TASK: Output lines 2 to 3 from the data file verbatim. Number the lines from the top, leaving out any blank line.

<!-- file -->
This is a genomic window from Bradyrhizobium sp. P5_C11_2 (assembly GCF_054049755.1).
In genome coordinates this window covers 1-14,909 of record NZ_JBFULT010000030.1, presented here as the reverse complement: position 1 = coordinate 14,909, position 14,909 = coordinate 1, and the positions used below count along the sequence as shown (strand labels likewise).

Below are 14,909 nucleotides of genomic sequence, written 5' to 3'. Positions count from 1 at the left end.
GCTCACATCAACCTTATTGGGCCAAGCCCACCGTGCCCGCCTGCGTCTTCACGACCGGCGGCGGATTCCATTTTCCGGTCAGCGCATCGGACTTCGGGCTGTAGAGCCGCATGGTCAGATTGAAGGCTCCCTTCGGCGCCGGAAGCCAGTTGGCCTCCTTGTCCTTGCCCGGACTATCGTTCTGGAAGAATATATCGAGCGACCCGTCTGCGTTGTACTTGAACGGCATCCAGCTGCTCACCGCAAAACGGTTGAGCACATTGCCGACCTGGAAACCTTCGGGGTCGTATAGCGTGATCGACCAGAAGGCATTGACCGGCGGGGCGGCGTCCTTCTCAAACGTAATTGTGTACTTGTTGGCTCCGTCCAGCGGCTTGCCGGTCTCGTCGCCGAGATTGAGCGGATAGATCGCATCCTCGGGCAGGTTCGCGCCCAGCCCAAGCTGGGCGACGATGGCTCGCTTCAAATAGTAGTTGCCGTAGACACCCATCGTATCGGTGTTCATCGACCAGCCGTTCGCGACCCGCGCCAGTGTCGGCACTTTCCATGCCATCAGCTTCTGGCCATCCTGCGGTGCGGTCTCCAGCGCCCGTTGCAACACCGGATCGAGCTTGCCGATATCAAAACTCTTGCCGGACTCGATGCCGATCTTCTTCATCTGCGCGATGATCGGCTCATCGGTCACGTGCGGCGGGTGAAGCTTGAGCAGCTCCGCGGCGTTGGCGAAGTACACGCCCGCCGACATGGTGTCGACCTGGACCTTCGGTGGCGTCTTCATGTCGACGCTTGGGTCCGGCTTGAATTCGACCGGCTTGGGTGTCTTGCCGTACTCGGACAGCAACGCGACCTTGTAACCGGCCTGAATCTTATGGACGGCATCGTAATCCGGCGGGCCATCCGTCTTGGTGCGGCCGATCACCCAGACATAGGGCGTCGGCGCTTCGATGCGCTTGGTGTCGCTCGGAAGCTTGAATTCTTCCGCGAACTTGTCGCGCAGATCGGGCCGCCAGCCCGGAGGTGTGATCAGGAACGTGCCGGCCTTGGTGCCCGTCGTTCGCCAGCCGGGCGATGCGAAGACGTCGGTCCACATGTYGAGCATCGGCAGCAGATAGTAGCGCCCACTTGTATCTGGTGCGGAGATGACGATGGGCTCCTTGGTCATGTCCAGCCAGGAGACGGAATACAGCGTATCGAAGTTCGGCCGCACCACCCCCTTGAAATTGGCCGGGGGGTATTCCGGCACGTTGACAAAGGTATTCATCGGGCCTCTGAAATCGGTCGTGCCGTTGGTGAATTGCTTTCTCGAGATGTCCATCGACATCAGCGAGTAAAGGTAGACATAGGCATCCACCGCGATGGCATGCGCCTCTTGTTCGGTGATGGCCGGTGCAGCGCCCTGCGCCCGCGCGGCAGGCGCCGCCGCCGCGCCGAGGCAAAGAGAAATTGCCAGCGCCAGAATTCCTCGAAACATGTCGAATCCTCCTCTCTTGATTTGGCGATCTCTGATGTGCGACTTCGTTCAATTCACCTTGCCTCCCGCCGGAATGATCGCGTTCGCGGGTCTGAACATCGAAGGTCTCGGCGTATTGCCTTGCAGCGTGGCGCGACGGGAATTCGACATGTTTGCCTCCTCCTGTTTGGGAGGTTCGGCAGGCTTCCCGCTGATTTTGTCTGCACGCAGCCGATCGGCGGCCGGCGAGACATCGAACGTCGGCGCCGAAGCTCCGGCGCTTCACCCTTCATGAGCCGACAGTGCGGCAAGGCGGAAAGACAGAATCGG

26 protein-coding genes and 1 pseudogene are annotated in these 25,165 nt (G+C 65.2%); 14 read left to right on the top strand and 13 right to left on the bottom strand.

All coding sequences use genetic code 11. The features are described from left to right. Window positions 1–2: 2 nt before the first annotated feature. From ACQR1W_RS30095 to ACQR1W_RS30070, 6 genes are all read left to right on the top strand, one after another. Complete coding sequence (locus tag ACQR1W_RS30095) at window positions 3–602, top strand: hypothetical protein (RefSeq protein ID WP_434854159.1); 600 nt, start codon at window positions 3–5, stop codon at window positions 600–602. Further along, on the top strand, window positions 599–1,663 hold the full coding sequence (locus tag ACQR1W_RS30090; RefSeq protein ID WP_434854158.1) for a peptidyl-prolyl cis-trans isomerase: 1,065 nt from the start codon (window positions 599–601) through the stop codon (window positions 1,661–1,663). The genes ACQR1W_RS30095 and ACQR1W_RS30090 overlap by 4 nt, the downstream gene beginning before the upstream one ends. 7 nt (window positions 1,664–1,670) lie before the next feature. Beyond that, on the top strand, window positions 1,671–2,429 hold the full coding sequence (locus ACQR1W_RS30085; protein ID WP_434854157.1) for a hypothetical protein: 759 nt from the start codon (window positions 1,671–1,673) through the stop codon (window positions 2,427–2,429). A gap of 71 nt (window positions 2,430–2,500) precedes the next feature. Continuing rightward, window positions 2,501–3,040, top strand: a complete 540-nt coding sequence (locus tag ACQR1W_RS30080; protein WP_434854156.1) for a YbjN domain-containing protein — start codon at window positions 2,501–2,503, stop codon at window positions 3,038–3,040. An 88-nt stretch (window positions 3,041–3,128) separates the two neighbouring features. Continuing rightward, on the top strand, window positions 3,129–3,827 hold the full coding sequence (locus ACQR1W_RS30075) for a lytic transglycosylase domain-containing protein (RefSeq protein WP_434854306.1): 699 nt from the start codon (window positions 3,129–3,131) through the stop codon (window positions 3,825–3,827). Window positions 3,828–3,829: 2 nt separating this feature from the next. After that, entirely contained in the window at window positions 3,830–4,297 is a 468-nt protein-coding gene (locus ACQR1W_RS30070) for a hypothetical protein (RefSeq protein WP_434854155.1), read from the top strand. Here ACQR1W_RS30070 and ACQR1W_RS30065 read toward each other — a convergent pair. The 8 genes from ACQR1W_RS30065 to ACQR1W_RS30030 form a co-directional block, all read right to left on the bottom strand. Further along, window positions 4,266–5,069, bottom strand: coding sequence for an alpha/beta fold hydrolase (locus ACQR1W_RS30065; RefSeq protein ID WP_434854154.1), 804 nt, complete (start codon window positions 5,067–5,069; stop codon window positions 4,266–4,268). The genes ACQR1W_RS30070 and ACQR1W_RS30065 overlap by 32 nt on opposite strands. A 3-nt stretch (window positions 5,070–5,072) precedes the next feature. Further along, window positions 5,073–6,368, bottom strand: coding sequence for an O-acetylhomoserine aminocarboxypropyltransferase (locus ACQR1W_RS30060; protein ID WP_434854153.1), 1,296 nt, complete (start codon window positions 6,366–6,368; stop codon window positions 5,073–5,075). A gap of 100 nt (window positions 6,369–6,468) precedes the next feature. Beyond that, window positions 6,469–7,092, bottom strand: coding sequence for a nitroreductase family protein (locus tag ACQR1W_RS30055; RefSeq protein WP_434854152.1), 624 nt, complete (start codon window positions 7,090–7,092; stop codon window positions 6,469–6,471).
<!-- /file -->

In genome coordinates this window covers 1-14,909 of record NZ_JBFULT010000030.1, presented here as the reverse complement: position 1 = coordinate 14,909, position 14,909 = coordinate 1, and the positions used below count along the sequence as shown (strand labels likewise).

Below are 14,909 nucleotides of genomic sequence, written 5' to 3'. Positions count from 1 at the left end.